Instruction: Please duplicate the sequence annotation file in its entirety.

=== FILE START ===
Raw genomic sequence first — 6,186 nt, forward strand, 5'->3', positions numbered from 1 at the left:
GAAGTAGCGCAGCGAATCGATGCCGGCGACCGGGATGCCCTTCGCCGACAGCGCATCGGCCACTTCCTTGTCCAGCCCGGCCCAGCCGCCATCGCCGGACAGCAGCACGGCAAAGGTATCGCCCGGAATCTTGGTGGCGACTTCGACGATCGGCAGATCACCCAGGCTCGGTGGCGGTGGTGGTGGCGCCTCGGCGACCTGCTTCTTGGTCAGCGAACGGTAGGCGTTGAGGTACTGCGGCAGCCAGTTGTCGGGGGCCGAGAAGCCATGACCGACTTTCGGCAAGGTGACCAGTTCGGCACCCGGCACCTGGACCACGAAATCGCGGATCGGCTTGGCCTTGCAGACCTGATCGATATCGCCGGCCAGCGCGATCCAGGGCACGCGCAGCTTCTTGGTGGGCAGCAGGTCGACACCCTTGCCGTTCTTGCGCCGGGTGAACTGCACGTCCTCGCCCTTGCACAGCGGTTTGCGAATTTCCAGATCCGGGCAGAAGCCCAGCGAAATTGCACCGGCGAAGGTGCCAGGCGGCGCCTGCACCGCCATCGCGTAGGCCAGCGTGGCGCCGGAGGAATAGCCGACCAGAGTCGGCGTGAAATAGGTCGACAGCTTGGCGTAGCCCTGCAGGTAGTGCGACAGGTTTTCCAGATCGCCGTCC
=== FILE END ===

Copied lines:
Raw genomic sequence first — 6,186 nt, forward strand, 5'->3', positions numbered from 1 at the left:
GAAGTAGCGCAGCGAATCGATGCCGGCGACCGGGATGCCCTTCGCCGACAGCGCATCGGCCACTTCCTTGTCCAGCCCGGCCCAGCCGCCATCGCCGGACAGCAGCACGGCAAAGGTATCGCCCGGAATCTTGGTGGCGACTTCGACGATCGGCAGATCACCCAGGCTCGGTGGCGGTGGTGGTGGCGCCTCGGCGACCTGCTTCTTGGTCAGCGAACGGTAGGCGTTGAGGTACTGCGGCAGCCAGTTGTCGGGGGCCGAGAAGCCATGACCGACTTTCGGCAAGGTGACCAGTTCGGCACCCGGCACCTGGACCACGAAATCGCGGATCGGCTTGGCCTTGCAGACCTGATCGATATCGCCGGCCAGCGCGATCCAGGGCACGCGCAGCTTCTTGGTGGGCAGCAGGTCGACACCCTTGCCGTTCTTGCGCCGGGTGAACTGCACGTCCTCGCCCTTGCACAGCGGTTTGCGAATTTCCAGATCCGGGCAGAAGCCCAGCGAAATTGCACCGGCGAAGGTGCCAGGCGGCGCCTGCACCGCCATCGCGTAGGCCAGCGTGGCGCCGGAGGAATAGCCGACCAGAGTCGGCGTGAAATAGGTCGACAGCTTGGCGTAGCCCTGCAGGTAGTGCGACAGGTTTTCCAGATCGCCGTCC